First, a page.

Special priced-down reissue available only for a limited period of time until December 21, 2015. Comes with liner notes. Finally, a non-bootleg issue of one of Miles Davis' greatest electric performances ever. In fact this is the very first of the Miles Davis Quintet's electric gigs – it was also one of the last four performances of this great band. Not just recorded, but performed. The band, consisting of Davis, Wayne Shorter on soprano and tenor, Chick Corea on Fender Rhodes, Dave Holland on both acoustic and electric bass, and Jack DeJohnette on drums. With percussionist Airto Moreira providing color and texture, the band became a sextet.
This massive 6 CD set was a limited edition of 2000 copies worldwide. This set is the live recordings on two separate nights, 31 December 1969, and 1 January 1970, at the Fillmore East. Set includes 48 tracks and booklet.
As an enduring work, Fillmore East: June 1971 is a mixed bag, but it does represent the peak of the Flo & Eddie edition of the Mothers. Most of the songs are essentially comedy routines set to music, often dealing with the life of a touring rock musician and, of course, the various opportunities for sexual adventure therein; in one scenario, Mark Volman and Howard Kaylan reprise their Turtles hit "Happy Together" in exchange for sexual favors.
The Allman Brothers Band at Fillmore East has long been regarded as one of rock's great live albums, but portions of those legendary performances have also wound up on albums like Eat a Peach and the Duane Allman Anthology.
The creative vision of Miles Davis was at its most mercurial in the late '60s and early '70s. He advanced the language of jazz (and pop) not just … Full Descriptionwith each album, but practically with each gig. A perfect case in point is this live two-disc set. LIVE AT THE FILLMORE EAST is like manna from heaven for Miles fans, its nine cuts all previously unreleased performances from a formation of Miles's band that didn't stabilize long enough for a studio release. A considerably different version of this band had recorded the groundbreaking BITCHES BREW not much more than six months before this Fillmore appearance, but the record released as AT THE FILLMORE in 1971, featured yet another incarnation, sans Wayne Shorter, whose last gig with Miles is captured here.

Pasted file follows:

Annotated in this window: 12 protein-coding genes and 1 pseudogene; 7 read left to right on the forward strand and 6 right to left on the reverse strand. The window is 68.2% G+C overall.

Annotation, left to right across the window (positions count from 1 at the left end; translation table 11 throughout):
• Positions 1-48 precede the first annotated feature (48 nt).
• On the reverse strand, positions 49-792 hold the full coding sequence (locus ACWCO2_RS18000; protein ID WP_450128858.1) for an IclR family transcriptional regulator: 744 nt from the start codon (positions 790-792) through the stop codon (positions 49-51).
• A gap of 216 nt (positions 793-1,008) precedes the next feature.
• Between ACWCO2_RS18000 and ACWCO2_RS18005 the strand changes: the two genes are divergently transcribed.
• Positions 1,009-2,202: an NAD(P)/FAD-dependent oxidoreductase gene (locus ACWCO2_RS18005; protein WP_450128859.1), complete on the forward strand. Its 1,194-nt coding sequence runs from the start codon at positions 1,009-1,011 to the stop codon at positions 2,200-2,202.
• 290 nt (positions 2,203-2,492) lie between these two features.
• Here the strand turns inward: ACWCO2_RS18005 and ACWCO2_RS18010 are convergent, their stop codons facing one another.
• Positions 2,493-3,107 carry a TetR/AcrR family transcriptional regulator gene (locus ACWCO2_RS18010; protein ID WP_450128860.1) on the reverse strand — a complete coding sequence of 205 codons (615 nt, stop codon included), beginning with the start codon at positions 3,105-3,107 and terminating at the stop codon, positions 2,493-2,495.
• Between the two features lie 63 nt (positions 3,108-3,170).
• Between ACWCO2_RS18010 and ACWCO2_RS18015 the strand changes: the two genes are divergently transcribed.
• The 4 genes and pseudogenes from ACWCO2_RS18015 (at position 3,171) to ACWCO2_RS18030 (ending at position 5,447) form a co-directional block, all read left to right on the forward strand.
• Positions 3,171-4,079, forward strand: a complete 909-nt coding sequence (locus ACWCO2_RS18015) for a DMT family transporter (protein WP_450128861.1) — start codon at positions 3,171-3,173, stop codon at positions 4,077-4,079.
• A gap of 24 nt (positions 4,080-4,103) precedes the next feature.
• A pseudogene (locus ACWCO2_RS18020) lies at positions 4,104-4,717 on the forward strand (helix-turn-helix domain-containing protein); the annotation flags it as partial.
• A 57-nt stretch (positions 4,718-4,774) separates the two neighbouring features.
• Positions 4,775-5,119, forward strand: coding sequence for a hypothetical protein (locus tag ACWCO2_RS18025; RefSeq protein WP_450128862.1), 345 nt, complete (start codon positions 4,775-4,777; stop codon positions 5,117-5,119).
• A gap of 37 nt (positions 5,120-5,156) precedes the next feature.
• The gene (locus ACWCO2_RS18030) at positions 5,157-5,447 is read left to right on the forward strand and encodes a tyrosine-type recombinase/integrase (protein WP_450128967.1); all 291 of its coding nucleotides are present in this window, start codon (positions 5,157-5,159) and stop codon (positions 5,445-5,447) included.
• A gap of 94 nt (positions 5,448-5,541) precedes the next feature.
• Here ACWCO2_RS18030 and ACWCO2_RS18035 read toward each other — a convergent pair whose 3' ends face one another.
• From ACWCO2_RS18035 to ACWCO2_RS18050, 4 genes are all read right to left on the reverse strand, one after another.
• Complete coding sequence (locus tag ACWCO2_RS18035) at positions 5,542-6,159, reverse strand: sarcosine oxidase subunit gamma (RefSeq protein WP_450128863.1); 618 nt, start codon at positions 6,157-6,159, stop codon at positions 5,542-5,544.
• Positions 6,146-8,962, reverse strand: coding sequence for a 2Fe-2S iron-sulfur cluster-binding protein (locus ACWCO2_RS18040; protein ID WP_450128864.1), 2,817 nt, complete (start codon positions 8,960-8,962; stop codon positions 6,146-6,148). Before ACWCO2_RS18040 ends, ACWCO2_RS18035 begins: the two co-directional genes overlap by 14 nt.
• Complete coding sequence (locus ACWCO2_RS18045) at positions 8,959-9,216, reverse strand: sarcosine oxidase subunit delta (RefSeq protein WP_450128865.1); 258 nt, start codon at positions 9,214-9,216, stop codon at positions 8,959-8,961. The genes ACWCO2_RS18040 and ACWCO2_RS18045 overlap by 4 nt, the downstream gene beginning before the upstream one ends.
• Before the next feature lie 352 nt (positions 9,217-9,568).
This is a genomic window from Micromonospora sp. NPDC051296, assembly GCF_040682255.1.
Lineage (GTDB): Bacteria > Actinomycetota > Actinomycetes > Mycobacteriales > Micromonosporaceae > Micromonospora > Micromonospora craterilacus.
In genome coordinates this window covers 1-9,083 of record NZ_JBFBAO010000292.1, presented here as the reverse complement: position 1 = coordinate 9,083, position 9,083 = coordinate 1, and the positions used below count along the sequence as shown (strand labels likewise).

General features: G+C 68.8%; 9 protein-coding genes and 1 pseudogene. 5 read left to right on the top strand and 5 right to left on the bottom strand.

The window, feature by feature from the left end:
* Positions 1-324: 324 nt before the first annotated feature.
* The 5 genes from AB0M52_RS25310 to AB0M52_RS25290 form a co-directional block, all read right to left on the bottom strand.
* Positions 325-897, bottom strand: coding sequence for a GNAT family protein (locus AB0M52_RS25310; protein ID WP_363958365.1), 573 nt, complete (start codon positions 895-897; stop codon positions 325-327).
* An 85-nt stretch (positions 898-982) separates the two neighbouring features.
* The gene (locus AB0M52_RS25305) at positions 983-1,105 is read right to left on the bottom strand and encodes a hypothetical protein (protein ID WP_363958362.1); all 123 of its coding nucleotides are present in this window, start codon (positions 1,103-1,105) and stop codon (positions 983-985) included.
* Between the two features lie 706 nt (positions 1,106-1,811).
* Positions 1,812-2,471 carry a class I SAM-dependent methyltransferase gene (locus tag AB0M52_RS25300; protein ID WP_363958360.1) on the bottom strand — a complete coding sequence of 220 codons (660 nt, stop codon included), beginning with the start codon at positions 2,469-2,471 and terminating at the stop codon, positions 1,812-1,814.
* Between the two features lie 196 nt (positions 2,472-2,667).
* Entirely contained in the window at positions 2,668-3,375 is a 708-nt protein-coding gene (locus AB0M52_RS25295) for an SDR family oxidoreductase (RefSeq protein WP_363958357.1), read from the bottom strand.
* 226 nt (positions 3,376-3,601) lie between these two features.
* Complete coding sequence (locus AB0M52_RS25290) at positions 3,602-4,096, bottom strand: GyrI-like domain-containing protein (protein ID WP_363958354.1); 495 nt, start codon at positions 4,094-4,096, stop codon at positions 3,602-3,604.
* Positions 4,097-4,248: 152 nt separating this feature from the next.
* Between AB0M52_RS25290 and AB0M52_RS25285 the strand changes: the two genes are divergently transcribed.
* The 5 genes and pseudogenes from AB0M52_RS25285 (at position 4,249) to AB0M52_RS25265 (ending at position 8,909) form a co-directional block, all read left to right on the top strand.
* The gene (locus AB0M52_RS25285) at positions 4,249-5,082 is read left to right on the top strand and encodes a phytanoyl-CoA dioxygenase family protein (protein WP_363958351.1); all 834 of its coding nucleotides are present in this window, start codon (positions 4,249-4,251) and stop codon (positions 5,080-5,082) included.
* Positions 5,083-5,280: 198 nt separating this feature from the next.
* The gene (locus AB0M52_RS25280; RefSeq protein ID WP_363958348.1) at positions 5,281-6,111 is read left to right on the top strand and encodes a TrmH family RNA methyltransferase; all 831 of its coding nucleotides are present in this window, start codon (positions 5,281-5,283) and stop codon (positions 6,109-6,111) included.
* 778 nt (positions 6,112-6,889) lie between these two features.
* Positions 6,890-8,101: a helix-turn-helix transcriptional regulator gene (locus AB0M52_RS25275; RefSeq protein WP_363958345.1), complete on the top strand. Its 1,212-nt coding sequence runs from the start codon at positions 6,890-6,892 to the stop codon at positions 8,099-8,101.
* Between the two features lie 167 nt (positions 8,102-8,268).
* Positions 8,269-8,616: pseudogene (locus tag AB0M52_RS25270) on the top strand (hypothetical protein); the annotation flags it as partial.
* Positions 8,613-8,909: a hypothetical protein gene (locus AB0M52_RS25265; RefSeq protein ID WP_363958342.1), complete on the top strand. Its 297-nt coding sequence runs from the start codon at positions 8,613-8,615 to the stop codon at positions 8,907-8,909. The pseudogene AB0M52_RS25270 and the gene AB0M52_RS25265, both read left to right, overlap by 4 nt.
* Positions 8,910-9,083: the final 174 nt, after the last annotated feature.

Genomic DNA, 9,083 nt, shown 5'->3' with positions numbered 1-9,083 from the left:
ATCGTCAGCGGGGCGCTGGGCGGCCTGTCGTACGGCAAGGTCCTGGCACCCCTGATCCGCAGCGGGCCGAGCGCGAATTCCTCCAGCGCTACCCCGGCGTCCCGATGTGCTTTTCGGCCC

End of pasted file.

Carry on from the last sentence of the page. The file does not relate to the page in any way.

Accordingly, this release finds Davis and cohorts in transition between the abstract jazz-rock of BITCHES BREW and the funkified, modal jams of subsequent recordings. The two sets documented here draw largely from BITCHES BREW, but the variations just a few months down the line are startling. Chick Corea's ring-modulated electric piano creates a Stockhausen-like maelstrom of sound, while Shorter plays some of the most daring, freewheeling solos of his career. Dave Holland splits the difference between funk, rock, and jazz, joining with Jack DeJohnette's roiling drums to forge a tumbling sonic carnival ride. The entire band blazes through every tune working on all cylinders, making a monstrously joyful noise by which the rest of us are still edified, even decades after the fact.
On April 20 Universal Music are releasing a 3-LP / 2-CD set of The Who’s stunning 1968 live performance at Bill Graham’s Fillmore East theatre in New York.